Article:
, , , , , , ,

Pottery Shards

Pottery Shards

The mystery painting that held my attention for many weeks finally reached its new home!  Patricia Adams Farmer gave readers a sneak peek in her amazing feature, “The Totalmente Zen Art of Lisa Brunetti”  Thanks again, Patricia, and thanks to all of you who visited her column and left such thoughtful comments.

Detail Mano Swirl

Detail Mano Swirl – collection of Museo Bahia de Caraquez – 2012

New clients from the Jama area especially liked my graphic six-foot tall painting, Mano Swirl,  that belongs to the Museo Bahia de Caraquez (Ecuador) and depicts a pre-Columbian relic from the area.   Anyone who walks the beaches of the Jama area, will come away with pottery fragments from the Jama Coaque culture.

P1530897 bahia jama coaque

Museo Bahia de Caraquez (Ecuador) – Jama Coaque Culture

Jama Coaque Culture - Museo Bahia de Caraquez

Detail/Artifact/Jama Coaque Culture – Museo Bahia de Caraquez

The  Jama Coaque Indians left behind a legacy of amazing artifacts. The  hand and the swirl patterns are often associated with their culture.

Sellos were most likely usedfor rolling designs on textiles and/or skin.

Sellos were most likely used for rolling designs on textiles and skin.

The inspiration for the current painting came from a small  “sello” artifact from the Casa del Alabado Museum collection in Quito Ecuador.   The Indians most likely used sellos to stamp patterns onto bodies and textiles.    We decided to go with a scientific likeness for this  “Jama Coaque” painting.

Jama Coaque SelloCasa Alabado/Quito Ecuador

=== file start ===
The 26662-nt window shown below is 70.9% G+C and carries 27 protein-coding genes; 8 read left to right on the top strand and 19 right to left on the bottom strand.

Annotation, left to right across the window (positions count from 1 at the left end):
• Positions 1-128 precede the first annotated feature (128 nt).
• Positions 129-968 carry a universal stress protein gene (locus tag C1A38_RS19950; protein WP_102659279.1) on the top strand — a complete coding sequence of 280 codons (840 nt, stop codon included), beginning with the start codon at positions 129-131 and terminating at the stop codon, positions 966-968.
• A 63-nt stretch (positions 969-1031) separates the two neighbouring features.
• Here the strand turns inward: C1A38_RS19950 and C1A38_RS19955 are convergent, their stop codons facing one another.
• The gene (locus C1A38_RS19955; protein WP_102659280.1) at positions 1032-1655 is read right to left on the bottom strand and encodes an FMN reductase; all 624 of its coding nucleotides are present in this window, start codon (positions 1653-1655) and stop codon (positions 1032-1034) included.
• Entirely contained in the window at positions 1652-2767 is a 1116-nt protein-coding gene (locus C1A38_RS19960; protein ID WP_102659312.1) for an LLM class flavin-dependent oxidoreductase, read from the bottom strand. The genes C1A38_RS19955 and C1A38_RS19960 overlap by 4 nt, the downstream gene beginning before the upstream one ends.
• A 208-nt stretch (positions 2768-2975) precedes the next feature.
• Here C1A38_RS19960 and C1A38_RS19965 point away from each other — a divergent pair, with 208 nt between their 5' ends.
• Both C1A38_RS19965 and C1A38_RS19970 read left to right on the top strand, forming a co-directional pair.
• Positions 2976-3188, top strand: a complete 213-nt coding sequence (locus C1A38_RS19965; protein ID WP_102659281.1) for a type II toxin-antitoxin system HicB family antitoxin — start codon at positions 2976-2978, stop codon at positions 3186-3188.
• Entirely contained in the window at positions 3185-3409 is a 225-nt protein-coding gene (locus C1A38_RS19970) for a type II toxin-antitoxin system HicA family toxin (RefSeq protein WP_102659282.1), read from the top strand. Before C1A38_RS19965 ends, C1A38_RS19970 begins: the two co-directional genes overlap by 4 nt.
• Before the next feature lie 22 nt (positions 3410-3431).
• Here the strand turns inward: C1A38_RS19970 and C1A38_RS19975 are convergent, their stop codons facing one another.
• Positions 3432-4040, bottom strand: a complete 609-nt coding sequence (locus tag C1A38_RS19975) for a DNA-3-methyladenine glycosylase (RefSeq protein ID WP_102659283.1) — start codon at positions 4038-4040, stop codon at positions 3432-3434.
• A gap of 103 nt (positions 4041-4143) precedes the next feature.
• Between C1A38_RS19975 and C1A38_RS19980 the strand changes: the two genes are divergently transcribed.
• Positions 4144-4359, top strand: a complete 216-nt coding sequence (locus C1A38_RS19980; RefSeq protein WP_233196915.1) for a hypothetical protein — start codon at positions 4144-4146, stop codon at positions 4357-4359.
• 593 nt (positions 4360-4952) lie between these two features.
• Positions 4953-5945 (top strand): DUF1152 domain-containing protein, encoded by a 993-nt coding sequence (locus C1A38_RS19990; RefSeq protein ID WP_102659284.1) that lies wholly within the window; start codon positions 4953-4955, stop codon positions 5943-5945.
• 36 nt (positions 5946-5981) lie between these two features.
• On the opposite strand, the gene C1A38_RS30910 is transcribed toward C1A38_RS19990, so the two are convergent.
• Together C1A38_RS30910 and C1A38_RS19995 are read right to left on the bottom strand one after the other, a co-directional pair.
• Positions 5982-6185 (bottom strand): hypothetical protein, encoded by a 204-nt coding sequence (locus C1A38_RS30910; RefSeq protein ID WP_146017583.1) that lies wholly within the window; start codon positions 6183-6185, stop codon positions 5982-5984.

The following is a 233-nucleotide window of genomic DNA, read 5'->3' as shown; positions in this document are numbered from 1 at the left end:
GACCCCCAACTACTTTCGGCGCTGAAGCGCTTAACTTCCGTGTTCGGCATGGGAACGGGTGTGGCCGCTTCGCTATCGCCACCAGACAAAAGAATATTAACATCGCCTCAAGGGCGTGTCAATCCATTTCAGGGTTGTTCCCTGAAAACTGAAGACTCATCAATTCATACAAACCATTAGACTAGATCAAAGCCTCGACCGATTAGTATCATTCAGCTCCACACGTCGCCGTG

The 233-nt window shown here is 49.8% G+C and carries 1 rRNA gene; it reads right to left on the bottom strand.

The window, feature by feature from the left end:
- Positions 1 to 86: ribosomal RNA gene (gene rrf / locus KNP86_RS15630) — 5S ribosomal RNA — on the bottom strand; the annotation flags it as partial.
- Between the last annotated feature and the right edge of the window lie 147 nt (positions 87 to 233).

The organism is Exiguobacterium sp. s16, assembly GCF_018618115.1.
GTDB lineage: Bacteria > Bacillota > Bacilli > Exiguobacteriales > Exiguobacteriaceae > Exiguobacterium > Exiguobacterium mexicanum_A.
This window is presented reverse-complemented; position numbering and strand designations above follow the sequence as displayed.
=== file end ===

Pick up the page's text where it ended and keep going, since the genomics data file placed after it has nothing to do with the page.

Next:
Jama Coaque SelloCasa Alabado/Quito Ecuador

P1620362 mano swirl casa alabado

I often placed the painting on the floor and my computer on the painting for easy reference of the museum image.

Using watercolor techniques with acrylic paints, I slowly added layers of color and shadow.    Shown below is the hand as a photo op for “Lentil Cakes” that I took to my friends’ home one evening.  (I usually don’t cook when painting, as I forget about the simmering food and then remember when I smell that lovely aroma of burned food!)
P1620464 lentil cakes

Anyone hungry?!

Anyone hungry?!

Although the borders of my mola paintings are deliberately black and uninteresting, this one called for a perimeter of shards typically found on the nearby beaches.    Several hours into the border, I wondered if I’d lost my mind.    (That also happened a few years ago in Belize, when I added a border around a hand-painted floor!)   Like in Belize, I knew that the border might take as long as the subject, but it was worth the effort.

Nice painting environment, don't you think?

Nice work environment, don’t you think?

We transferred the painting to its new home on New Year’s Eve.   Patricia’s story (Here) captures the mood of that lovely gathering of people who helped with the border!

(Thanks, Lesli, for the following photos that captured the synergy at work!) The painting was commissioned by friends Lesli and Becky, who live in the petite community of El Matal, Ecuador.  Click on any image below for a slideshow.

After the New Year’s Eve group-painting session, I worked another week on border details.  Here’s another peek at a few of those details:

More Shards!

More Shards!

Detail: Mano Fuerte

Detail: Mano de la Paz – Original Painting influenced by an artifact in Casa de Alabado/Quito Ecuador.

Muchas Grrrrrrrrrracias, everyone, for your beautiful comments on the last post about the painting; thanks also, for spending time on Patricia Farmer’s column.   She’s a very talented writer and deserves a great audience!

Like a proud parent, I present to you the first of the new series.   Mano de la Paz  takes the stage in its new home!

Mano Fuerte  - Home Sweet Home (4' x 6')

Mano de la Paz – Home Sweet Home (4′ x 6′)